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Farmers have new responsibility to the ag industry

Your Farm Business

August 24, 2012
By Tina LeBrun and Wayne Schoper - South Central College , The Journal

In today's agriculture environment, successful farm management truly involves thinking as a CEO. With the commodity market prices we are experiencing and the price of input costs we are seeing, farmers are dealing with similar levels of financial transactions as the average large corporation experiences normally.

One component to thinking as a CEO is to expand the work duties of the farm manager role beyond day-to-day operations. Yes, there is always work to be completed, but beyond the day-to-day labor tasks other important duties need to be addressed. One of these duties should include striving for progressive and proactive management measures.

There are two components involved in achieving progressive and proactive management practices and they are similar to the corporate business model. First, understand and learn about your consumer's wants and needs.

Article Photos

Tina LeBrun and Wayne Schoper

Have you ever thought to ask your grain buyer or milk creamery what type of product they are looking for? Do they have a need for a certain level of energy or desirable traits that you could produce for a higher price? For example, maybe a higher level protein in wheat is something grain buyers have a market for that you are unaware of. Open discussions with consumers can help farmers discover what the market is looking for.

Secondly, take time to educate the misinformed public and tell your story. The world we live in is currently two generations removed from the farm. Children no longer have a grandparent's farm they can spend time at and visualize first-hand what farming is all about. It's no secret that activist groups are voicing their ideas to the public about farmers and their practices. They can spin a story out of control to portray misleading negative information about farming to the media. What do they know? Are they out working in the barns or fields daily? Do they know the reality of farm life and farm business? The answer is no, but who does have a story to tell? Promoting programs focused on animal welfare such as the We Care Program the pork industry has adapted is just one of many examples out there that can help tell the story of what farming is truly about today.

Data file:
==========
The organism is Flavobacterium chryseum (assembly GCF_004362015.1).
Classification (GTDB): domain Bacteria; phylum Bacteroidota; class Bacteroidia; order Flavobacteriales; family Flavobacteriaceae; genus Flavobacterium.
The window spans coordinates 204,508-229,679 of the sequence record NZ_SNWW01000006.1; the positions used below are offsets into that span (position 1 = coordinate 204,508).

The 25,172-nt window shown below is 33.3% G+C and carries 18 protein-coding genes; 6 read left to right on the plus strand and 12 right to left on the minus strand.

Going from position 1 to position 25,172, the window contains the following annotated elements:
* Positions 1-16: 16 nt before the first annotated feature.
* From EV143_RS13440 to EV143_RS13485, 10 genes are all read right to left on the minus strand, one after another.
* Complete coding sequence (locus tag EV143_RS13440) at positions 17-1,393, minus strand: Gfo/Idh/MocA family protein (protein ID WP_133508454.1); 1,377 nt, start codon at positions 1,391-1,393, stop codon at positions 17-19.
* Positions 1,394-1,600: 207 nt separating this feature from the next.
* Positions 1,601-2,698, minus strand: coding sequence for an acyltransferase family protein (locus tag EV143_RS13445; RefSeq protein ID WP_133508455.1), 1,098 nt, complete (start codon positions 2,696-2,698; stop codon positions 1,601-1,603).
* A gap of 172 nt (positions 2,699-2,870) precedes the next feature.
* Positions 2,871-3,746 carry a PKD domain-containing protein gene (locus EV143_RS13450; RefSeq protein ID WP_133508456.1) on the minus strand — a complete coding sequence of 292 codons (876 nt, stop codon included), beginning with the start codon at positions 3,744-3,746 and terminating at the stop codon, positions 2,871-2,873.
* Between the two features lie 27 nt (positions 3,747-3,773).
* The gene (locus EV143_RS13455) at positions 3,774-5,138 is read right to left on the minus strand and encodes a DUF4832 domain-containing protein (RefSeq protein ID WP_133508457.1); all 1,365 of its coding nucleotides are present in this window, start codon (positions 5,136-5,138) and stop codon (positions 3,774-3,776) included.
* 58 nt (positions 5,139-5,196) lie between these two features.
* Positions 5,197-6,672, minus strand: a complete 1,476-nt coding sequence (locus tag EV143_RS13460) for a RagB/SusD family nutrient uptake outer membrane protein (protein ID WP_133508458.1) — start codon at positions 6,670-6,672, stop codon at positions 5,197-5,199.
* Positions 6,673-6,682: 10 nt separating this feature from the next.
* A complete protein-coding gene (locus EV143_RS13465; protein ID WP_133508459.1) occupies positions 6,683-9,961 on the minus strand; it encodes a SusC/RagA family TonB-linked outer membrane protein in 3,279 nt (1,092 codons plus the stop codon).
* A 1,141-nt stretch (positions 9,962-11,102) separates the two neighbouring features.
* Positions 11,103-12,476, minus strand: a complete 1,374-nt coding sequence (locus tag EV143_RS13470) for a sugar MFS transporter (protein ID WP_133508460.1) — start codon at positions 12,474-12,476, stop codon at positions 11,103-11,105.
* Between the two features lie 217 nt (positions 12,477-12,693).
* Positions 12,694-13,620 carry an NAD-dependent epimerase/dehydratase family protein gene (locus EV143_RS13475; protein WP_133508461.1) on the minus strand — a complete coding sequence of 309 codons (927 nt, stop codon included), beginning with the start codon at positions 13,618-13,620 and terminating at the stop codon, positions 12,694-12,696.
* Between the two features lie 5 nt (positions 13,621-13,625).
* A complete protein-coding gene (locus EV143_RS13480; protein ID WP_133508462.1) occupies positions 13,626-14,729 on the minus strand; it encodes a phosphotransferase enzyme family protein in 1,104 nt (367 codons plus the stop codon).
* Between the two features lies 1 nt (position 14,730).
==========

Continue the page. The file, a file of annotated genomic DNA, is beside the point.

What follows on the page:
These two components are essential for farm managers to follow through on due to some trends we are seeing in our changing world. These trends include; more dynamic commodity markets that are connected by the linkage of food to energy, supply chains that are being put to new tests by increased consumer interest to where products originate from, consumers expecting more from the food they consume to maintain their everyday health, and increasing importance of food security to everyone, everywhere. The most critical of these trends for farmers is food security concerns. The fear of unsafe food is an issue that is not going to go away, which is why regulations seem to only be getting worse for producers every year. Remember it is your responsibility to your industry and yourself to portray safe farming practices. It only takes one farmer's mistake to give the entire industry a negative portrayal of agriculture products.

As an agriculture producer, take the time to learn and react from these current trends by practicing proactive and progressive farming methods. Becoming proactive on determining what consumers want and need in order to feel good about agriculture products will make your farm management practices progressive. Also take time to tell or share your story about the reality of farming. It's hard to imagine in this rural community, but we now live in a world where farmers are a minority. Producers, if you don't tell our story, who will?

 
 

 

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